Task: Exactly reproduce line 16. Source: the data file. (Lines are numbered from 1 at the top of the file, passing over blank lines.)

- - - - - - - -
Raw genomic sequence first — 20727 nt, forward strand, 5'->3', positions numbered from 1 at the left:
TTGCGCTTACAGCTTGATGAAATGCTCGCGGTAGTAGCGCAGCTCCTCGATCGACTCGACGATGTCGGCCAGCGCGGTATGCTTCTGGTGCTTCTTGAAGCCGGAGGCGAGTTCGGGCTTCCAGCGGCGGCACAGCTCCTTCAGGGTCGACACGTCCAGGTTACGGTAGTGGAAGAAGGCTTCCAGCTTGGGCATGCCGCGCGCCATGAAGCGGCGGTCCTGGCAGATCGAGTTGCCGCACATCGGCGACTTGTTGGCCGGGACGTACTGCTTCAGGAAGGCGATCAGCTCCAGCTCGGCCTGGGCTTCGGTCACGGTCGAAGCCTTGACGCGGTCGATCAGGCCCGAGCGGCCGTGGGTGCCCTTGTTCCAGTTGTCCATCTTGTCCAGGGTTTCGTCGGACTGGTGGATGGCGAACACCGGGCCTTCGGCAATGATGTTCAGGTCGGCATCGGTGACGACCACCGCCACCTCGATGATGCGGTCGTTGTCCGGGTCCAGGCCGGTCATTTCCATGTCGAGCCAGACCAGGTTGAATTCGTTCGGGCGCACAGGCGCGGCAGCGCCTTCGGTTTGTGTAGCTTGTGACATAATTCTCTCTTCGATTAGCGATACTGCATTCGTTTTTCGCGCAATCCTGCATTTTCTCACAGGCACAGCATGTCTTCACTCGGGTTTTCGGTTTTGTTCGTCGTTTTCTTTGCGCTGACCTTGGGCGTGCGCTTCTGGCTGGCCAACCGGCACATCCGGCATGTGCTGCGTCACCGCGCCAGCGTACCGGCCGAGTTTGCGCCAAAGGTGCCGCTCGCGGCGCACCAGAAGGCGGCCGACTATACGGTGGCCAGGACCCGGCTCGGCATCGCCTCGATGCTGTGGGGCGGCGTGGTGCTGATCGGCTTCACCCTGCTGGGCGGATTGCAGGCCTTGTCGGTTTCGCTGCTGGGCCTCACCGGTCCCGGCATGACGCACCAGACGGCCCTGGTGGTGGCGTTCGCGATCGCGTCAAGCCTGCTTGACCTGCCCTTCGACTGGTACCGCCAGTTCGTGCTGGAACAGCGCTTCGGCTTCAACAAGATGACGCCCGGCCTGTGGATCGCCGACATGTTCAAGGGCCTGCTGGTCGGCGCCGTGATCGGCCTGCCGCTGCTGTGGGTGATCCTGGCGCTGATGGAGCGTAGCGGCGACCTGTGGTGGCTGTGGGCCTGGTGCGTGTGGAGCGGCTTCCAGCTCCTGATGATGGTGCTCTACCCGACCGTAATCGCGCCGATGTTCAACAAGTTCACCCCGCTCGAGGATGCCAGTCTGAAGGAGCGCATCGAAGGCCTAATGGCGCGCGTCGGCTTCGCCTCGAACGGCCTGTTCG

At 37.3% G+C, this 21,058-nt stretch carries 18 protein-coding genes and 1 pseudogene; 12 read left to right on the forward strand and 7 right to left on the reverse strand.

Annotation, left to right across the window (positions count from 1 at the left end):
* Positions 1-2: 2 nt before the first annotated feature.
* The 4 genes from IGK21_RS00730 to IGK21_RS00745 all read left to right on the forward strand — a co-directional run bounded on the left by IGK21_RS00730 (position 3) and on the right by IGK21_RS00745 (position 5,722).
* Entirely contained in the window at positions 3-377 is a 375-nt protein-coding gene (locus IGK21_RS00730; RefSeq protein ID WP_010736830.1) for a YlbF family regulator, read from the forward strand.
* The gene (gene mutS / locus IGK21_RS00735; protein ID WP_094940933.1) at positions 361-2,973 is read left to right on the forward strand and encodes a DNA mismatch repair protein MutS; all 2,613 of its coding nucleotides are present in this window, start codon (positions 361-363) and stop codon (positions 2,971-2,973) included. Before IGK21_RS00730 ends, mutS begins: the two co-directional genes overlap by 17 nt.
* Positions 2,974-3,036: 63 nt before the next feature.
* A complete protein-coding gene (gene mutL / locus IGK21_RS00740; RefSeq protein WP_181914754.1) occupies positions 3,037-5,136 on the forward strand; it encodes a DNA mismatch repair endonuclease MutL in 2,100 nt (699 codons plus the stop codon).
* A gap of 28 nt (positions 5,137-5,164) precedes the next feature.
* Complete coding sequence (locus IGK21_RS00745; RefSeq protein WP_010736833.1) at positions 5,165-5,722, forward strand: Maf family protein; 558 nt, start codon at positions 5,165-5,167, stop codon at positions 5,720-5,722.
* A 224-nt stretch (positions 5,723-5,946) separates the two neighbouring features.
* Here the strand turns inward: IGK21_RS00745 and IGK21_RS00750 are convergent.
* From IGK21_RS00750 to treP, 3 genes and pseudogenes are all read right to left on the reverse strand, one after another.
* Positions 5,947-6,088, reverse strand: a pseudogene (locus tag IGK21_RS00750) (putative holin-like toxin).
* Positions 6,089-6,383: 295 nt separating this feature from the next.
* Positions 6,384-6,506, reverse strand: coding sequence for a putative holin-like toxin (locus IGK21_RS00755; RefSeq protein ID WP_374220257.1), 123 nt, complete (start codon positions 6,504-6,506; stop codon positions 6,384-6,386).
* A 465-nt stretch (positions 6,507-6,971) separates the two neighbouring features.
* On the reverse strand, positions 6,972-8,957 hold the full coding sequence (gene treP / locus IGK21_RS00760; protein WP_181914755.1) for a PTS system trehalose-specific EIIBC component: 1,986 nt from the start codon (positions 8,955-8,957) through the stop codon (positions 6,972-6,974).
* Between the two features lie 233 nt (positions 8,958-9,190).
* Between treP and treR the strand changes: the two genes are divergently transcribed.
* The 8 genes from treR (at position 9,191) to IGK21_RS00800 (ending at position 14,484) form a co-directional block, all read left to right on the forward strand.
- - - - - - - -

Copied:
* Positions 5,947-6,088, reverse strand: a pseudogene (locus tag IGK21_RS00750) (putative holin-like toxin).